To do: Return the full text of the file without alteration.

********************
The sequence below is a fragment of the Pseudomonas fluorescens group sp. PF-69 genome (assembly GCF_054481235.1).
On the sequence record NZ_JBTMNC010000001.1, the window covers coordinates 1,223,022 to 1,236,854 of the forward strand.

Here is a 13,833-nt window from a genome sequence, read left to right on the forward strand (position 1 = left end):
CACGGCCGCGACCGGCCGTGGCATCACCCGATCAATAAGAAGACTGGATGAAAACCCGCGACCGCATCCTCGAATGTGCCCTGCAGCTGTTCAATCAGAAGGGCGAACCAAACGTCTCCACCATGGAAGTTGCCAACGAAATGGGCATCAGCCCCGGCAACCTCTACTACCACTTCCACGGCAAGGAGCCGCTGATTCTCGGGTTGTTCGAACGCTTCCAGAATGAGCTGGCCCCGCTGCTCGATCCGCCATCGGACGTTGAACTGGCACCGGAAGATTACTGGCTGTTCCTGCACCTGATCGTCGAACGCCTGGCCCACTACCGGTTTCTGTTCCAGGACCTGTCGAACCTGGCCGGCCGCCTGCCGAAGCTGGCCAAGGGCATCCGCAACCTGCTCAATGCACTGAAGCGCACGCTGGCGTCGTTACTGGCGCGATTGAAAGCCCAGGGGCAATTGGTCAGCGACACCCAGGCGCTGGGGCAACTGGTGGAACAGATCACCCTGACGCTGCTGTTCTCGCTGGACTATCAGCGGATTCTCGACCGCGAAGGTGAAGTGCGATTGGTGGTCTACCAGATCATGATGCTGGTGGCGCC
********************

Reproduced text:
The sequence below is a fragment of the Pseudomonas fluorescens group sp. PF-69 genome (assembly GCF_054481235.1).
On the sequence record NZ_JBTMNC010000001.1, the window covers coordinates 1,223,022 to 1,236,854 of the forward strand.

Here is a 13,833-nt window from a genome sequence, read left to right on the forward strand (position 1 = left end):
CACGGCCGCGACCGGCCGTGGCATCACCCGATCAATAAGAAGACTGGATGAAAACCCGCGACCGCATCCTCGAATGTGCCCTGCAGCTGTTCAATCAGAAGGGCGAACCAAACGTCTCCACCATGGAAGTTGCCAACGAAATGGGCATCAGCCCCGGCAACCTCTACTACCACTTCCACGGCAAGGAGCCGCTGATTCTCGGGTTGTTCGAACGCTTCCAGAATGAGCTGGCCCCGCTGCTCGATCCGCCATCGGACGTTGAACTGGCACCGGAAGATTACTGGCTGTTCCTGCACCTGATCGTCGAACGCCTGGCCCACTACCGGTTTCTGTTCCAGGACCTGTCGAACCTGGCCGGCCGCCTGCCGAAGCTGGCCAAGGGCATCCGCAACCTGCTCAATGCACTGAAGCGCACGCTGGCGTCGTTACTGGCGCGATTGAAAGCCCAGGGGCAATTGGTCAGCGACACCCAGGCGCTGGGGCAACTGGTGGAACAGATCACCCTGACGCTGCTGTTCTCGCTGGACTATCAGCGGATTCTCGACCGCGAAGGTGAAGTGCGATTGGTGGTCTACCAGATCATGATGCTGGTGGCGCC